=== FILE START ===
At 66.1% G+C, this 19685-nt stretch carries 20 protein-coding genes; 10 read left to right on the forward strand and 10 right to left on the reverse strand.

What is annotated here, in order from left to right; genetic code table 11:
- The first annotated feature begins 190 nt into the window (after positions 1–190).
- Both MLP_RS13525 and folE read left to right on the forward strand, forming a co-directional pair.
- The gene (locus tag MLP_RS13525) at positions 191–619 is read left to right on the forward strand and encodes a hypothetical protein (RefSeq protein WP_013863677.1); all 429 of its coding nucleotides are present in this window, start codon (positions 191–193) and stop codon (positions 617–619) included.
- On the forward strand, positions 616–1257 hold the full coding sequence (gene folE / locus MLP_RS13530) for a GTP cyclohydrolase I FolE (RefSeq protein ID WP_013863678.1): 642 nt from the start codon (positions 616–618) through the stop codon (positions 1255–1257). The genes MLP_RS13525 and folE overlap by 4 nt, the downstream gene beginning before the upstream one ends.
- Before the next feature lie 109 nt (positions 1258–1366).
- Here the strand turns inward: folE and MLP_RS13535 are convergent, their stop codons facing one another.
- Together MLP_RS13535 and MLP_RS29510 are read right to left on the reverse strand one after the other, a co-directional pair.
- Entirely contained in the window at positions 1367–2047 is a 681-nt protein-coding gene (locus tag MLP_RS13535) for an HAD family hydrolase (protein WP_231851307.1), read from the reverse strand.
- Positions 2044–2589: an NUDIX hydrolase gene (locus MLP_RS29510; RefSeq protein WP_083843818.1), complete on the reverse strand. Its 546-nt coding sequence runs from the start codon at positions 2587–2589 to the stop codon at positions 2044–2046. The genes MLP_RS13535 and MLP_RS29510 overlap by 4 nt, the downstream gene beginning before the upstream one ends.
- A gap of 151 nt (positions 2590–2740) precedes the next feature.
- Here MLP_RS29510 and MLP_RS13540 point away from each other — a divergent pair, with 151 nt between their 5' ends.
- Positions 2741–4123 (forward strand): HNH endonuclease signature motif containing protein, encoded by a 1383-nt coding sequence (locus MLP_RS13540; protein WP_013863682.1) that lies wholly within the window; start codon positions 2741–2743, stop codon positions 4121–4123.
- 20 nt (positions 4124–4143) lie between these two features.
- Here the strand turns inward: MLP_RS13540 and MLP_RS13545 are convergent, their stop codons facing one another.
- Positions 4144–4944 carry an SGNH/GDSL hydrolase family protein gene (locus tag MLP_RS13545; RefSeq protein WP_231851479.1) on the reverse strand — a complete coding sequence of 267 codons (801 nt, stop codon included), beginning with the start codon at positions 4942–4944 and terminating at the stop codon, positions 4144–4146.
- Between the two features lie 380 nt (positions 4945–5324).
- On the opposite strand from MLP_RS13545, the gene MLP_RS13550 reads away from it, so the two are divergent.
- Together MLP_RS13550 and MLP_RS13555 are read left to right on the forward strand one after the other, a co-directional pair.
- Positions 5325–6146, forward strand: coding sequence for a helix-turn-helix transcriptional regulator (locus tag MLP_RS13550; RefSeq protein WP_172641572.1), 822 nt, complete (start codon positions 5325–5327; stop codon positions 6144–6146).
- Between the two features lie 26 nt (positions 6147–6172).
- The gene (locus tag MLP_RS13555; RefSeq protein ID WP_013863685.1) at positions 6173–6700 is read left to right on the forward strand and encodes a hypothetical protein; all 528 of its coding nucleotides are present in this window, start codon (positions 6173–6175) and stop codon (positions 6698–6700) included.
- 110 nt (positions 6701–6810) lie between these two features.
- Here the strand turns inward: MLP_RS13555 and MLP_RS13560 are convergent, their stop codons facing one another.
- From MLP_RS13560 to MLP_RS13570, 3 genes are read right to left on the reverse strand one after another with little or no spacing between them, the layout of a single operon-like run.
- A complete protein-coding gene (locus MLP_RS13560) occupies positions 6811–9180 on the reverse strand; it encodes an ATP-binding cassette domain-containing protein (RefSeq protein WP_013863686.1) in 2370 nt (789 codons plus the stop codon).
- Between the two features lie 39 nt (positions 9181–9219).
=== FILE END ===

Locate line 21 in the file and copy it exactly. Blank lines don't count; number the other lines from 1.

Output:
- Positions 5325–6146, forward strand: coding sequence for a helix-turn-helix transcriptional regulator (locus tag MLP_RS13550; RefSeq protein WP_172641572.1), 822 nt, complete (start codon positions 5325–5327; stop codon positions 6144–6146).